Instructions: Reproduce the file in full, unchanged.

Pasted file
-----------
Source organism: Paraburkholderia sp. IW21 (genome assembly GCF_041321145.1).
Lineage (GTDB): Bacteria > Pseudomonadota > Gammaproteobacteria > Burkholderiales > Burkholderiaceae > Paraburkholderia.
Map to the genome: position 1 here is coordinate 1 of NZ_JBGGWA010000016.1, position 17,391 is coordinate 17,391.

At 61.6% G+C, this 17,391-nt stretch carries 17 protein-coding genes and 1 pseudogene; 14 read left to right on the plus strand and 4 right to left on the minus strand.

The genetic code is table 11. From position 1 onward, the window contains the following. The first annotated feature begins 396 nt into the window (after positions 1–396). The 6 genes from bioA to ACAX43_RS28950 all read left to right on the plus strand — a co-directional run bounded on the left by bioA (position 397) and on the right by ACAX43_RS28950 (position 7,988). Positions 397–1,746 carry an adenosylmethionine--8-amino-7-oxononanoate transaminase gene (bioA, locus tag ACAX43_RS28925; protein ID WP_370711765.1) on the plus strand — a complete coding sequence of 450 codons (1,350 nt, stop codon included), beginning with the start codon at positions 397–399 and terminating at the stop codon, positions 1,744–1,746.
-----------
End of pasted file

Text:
Source organism: Paraburkholderia sp. IW21 (genome assembly GCF_041321145.1).
Lineage (GTDB): Bacteria > Pseudomonadota > Gammaproteobacteria > Burkholderiales > Burkholderiaceae > Paraburkholderia.
Map to the genome: position 1 here is coordinate 1 of NZ_JBGGWA010000016.1, position 17,391 is coordinate 17,391.

At 61.6% G+C, this 17,391-nt stretch carries 17 protein-coding genes and 1 pseudogene; 14 read left to right on the plus strand and 4 right to left on the minus strand.

The genetic code is table 11. From position 1 onward, the window contains the following. The first annotated feature begins 396 nt into the window (after positions 1–396). The 6 genes from bioA to ACAX43_RS28950 all read left to right on the plus strand — a co-directional run bounded on the left by bioA (position 397) and on the right by ACAX43_RS28950 (position 7,988). Positions 397–1,746 carry an adenosylmethionine--8-amino-7-oxononanoate transaminase gene (bioA, locus tag ACAX43_RS28925; protein ID WP_370711765.1) on the plus strand — a complete coding sequence of 450 codons (1,350 nt, stop codon included), beginning with the start codon at positions 397–399 and terminating at the stop codon, positions 1,744–1,746.